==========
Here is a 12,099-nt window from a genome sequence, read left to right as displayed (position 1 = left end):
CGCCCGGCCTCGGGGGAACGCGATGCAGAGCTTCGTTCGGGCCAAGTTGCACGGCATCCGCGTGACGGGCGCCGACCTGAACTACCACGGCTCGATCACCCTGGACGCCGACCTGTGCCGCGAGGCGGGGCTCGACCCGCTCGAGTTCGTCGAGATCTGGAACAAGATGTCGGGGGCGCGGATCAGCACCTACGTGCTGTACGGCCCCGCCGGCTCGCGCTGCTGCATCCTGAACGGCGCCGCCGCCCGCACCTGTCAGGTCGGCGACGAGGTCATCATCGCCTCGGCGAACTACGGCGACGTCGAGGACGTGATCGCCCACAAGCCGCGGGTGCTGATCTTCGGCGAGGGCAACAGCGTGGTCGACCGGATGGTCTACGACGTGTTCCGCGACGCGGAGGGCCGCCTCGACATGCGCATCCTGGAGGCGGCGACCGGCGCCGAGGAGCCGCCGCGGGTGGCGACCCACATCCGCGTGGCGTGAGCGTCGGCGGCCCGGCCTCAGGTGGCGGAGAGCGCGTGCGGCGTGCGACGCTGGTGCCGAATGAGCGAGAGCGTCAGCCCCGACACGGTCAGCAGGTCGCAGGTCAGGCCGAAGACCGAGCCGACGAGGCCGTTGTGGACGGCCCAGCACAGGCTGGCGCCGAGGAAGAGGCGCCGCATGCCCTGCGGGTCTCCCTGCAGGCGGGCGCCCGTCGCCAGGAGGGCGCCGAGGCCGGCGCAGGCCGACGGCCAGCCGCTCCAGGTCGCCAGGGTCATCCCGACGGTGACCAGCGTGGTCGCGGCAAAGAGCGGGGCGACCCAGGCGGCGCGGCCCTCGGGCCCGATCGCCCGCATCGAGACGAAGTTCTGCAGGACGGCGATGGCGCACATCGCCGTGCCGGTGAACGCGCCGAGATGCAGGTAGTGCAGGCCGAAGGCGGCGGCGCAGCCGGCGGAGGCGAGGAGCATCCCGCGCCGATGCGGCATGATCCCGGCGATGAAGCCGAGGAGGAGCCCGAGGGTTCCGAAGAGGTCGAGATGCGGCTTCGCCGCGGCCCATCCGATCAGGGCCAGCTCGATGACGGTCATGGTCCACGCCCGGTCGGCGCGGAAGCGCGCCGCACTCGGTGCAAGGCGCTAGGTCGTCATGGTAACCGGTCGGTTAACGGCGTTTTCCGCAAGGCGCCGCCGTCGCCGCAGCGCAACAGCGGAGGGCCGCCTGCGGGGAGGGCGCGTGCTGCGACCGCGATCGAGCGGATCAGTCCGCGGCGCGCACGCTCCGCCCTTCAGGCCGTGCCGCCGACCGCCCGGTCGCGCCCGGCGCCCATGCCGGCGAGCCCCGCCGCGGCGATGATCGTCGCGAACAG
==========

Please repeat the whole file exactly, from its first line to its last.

Here is a 12,099-nt window from a genome sequence, read left to right as displayed (position 1 = left end):
CGCCCGGCCTCGGGGGAACGCGATGCAGAGCTTCGTTCGGGCCAAGTTGCACGGCATCCGCGTGACGGGCGCCGACCTGAACTACCACGGCTCGATCACCCTGGACGCCGACCTGTGCCGCGAGGCGGGGCTCGACCCGCTCGAGTTCGTCGAGATCTGGAACAAGATGTCGGGGGCGCGGATCAGCACCTACGTGCTGTACGGCCCCGCCGGCTCGCGCTGCTGCATCCTGAACGGCGCCGCCGCCCGCACCTGTCAGGTCGGCGACGAGGTCATCATCGCCTCGGCGAACTACGGCGACGTCGAGGACGTGATCGCCCACAAGCCGCGGGTGCTGATCTTCGGCGAGGGCAACAGCGTGGTCGACCGGATGGTCTACGACGTGTTCCGCGACGCGGAGGGCCGCCTCGACATGCGCATCCTGGAGGCGGCGACCGGCGCCGAGGAGCCGCCGCGGGTGGCGACCCACATCCGCGTGGCGTGAGCGTCGGCGGCCCGGCCTCAGGTGGCGGAGAGCGCGTGCGGCGTGCGACGCTGGTGCCGAATGAGCGAGAGCGTCAGCCCCGACACGGTCAGCAGGTCGCAGGTCAGGCCGAAGACCGAGCCGACGAGGCCGTTGTGGACGGCCCAGCACAGGCTGGCGCCGAGGAAGAGGCGCCGCATGCCCTGCGGGTCTCCCTGCAGGCGGGCGCCCGTCGCCAGGAGGGCGCCGAGGCCGGCGCAGGCCGACGGCCAGCCGCTCCAGGTCGCCAGGGTCATCCCGACGGTGACCAGCGTGGTCGCGGCAAAGAGCGGGGCGACCCAGGCGGCGCGGCCCTCGGGCCCGATCGCCCGCATCGAGACGAAGTTCTGCAGGACGGCGATGGCGCACATCGCCGTGCCGGTGAACGCGCCGAGATGCAGGTAGTGCAGGCCGAAGGCGGCGGCGCAGCCGGCGGAGGCGAGGAGCATCCCGCGCCGATGCGGCATGATCCCGGCGATGAAGCCGAGGAGGAGCCCGAGGGTTCCGAAGAGGTCGAGATGCGGCTTCGCCGCGGCCCATCCGATCAGGGCCAGCTCGATGACGGTCATGGTCCACGCCCGGTCGGCGCGGAAGCGCGCCGCACTCGGTGCAAGGCGCTAGGTCGTCATGGTAACCGGTCGGTTAACGGCGTTTTCCGCAAGGCGCCGCCGTCGCCGCAGCGCAACAGCGGAGGGCCGCCTGCGGGGAGGGCGCGTGCTGCGACCGCGATCGAGCGGATCAGTCCGCGGCGCGCACGCTCCGCCCTTCAGGCCGTGCCGCCGACCGCCCGGTCGCGCCCGGCGCCCATGCCGGCGAGCCCCGCCGCGGCGATGATCGTCGCGAACAG